Sunday, August 15, 2010
Personal Finance 101
Has anyone seen or taken such a class? I'm guessing the majority of my peers haven't. So how do we learn to handle our own finances? Not all of us have financial advisers or are independently wealthy. In my paranoid or angry at The Man moods, I start thinking that the rich don't want the middle class to know how to handle money because then we wouldn't mess up and make the rich richer. Isn't that the reason why the US is in this financial mess? Us little folk had no idea how to handle our money. I am not rich by any means but over the years I have developed strategies and techniques that have helped me live on very little. I know it's gauche to talk numbers but I'll give you a rough idea. I have never earned over $50,000 and I have been able to live on my own for 7 years - 2 of those when I was unemployed (2008 and 2010).
First off, let's talk about our checkbook/checking account. I have always had direct deposit - it takes a lot of guesswork out of check clearing times. Plus, some banks give you a bonus/extra for using direct deposit. I put 100% of my pay in checking. If I want to move stuff around, that's what the internet is for. I also have set up an Excel spreadsheet that tracks my expenses and income as a back up to my check register and online reports. If something is off, I can immediately see where the problem is through that method. I also keep track of everything on my check register by saving every receipt. After a round of shopping, I just empty my purse, sit down at my desk and enter everything into Excel and the register.
Most of our major expenses go to rent/mortgage payments. Here is how I am a landlords dream. Let's say my rent is 1000. I divide that by 4 (or 5 depending on the month) so that's $250. I know my weekly paycheck is let's say $500 so I tell myself that I only have $250 to spend that week in fact, I write that in my check register so I know what amount I can work with that week. That $250 each week has to pay for bills, groceries, and, if you're lucky, some fun extras. For sanity's sake, I try to pay my bills as early as possible so I know later in the month I have some fun money to play with.
Savings are important too. I know in theory we are supposed to have 3 month's living expenses saved up for emergencies. I'm sure by now in 2010, we've tapped that emergency fund over and over. I have a small savings account by now but whenever I can, I transfer over whatever I can from checking. The way I work my finances is that if I finish out a week with over $1,000 and all my bills have been paid and cleared, I know I don't need all that in checking so I transfer $500 to savings. Or if I get a gift of money, I split it in half between checking and savings.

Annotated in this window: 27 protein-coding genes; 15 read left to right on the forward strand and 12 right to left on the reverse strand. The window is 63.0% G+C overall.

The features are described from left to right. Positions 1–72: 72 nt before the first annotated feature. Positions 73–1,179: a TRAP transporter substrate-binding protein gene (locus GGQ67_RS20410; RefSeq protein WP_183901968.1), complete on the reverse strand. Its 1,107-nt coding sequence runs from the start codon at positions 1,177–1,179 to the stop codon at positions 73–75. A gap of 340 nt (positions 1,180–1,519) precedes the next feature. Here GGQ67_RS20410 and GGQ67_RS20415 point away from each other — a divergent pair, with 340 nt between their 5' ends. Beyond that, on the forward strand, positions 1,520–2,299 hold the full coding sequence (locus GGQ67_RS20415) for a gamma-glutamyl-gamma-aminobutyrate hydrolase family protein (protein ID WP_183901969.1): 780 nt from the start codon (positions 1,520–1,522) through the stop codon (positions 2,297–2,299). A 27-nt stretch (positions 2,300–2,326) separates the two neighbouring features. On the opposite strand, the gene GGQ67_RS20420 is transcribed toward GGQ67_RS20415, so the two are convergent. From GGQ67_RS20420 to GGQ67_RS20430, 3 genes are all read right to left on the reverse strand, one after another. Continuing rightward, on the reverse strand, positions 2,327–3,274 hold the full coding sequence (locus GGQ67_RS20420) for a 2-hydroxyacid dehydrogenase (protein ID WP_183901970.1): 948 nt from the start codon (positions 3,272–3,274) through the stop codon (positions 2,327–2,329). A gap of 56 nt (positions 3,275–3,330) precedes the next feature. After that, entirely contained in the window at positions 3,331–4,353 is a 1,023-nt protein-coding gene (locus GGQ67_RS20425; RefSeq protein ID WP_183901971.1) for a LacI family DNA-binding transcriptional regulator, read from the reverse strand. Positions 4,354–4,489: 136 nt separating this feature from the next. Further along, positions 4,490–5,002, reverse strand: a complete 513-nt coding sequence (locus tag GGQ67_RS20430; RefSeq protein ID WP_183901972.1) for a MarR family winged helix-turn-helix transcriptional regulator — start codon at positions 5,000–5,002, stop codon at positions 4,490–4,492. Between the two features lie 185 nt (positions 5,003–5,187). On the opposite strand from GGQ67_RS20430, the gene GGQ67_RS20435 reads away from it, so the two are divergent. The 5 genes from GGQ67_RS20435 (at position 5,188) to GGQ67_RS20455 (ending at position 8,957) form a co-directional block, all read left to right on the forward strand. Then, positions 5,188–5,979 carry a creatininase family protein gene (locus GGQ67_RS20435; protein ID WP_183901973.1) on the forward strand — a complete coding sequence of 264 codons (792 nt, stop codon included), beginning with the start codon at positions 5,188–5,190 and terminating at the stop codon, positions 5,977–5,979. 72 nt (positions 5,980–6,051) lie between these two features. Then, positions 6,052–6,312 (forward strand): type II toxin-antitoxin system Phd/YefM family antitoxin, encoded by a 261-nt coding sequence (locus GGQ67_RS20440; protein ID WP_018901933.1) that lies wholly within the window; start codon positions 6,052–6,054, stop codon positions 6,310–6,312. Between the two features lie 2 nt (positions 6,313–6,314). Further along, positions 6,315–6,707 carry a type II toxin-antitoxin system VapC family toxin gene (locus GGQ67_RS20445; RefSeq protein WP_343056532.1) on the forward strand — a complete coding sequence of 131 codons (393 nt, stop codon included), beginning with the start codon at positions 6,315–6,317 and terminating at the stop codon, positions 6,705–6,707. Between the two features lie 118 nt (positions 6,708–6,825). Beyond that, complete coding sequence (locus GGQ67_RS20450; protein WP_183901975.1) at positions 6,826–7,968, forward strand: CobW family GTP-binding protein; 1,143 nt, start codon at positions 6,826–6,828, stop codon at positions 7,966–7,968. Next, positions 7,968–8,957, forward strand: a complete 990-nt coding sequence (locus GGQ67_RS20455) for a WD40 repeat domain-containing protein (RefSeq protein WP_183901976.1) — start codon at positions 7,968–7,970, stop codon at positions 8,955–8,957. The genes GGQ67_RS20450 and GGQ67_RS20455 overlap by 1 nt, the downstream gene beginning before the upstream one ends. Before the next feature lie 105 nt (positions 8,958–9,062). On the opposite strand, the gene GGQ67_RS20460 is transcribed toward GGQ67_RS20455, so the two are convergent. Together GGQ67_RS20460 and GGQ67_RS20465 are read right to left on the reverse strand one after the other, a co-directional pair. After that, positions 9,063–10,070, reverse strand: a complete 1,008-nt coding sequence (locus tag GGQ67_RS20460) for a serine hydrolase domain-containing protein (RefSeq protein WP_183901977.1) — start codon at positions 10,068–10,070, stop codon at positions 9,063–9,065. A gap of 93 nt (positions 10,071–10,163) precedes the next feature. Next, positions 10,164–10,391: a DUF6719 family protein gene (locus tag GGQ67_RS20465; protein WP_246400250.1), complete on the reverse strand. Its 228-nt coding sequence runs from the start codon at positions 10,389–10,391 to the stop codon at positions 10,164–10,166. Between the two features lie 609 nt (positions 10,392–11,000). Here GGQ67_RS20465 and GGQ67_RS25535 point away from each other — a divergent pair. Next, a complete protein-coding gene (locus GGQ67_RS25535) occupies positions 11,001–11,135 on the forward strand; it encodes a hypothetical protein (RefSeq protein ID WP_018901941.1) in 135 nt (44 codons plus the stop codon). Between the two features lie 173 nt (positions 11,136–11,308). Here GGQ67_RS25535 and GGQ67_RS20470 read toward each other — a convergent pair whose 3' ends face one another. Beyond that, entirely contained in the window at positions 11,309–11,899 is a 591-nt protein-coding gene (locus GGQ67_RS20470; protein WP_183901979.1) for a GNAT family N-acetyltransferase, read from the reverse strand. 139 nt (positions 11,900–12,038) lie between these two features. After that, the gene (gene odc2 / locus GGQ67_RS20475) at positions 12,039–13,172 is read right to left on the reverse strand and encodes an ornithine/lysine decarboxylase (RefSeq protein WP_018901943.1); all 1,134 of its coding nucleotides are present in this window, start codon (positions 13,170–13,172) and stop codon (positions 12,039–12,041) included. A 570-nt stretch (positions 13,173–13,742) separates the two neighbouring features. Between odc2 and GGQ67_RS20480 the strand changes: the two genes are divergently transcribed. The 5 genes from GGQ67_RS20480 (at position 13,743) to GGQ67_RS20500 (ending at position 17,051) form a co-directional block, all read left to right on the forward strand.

I am not perfect financially in any way. My credit card debt isn't pretty but it's much better than it was last year when I had to use some of my 401K to get it down. Another trick I use is that I know how much is in my checking account within $10 so I don't have to worry about overdraft.
While we are on this topic, I will share a story that helped me develop this system. Back when I was 23 and just out of college, I was talking to a friend of mine who was complaining about how poor she was even though she lives at home. She had an awesome job and in theory should be able to buy a new car and/or live on her own. I volunteered to come over some night and sit down with a calculator to help her. That night arrived and I set myself up at her parents dining room table with a calculator and a tablet of paper. She brought down all her receipts, financial papers and her checkbook. I started sorting through the papers so I could figure out how to tackle the job. Lo and behold, I found an un-deposited paycheck in the pile that was a couple months old. No big deal, it was just misplaced, right? Well, upon further sorting I found 5 more! Concerned I turned to my friend and asked her if she had any more of the paychecks. "Oh I have a bunch crumpled in my pockets. One sec." she replied all blasé as she went to her bedroom. She came back down and tossed me a wad of paychecks. All told, she had $10,000 worth of paychecks!!! So, I sat her down and explained her cash flow problem her response, "So that's why HR is bugging me about direct deposit!" My head did not explode but it came very close. My friend wound up buying a car within a couple months.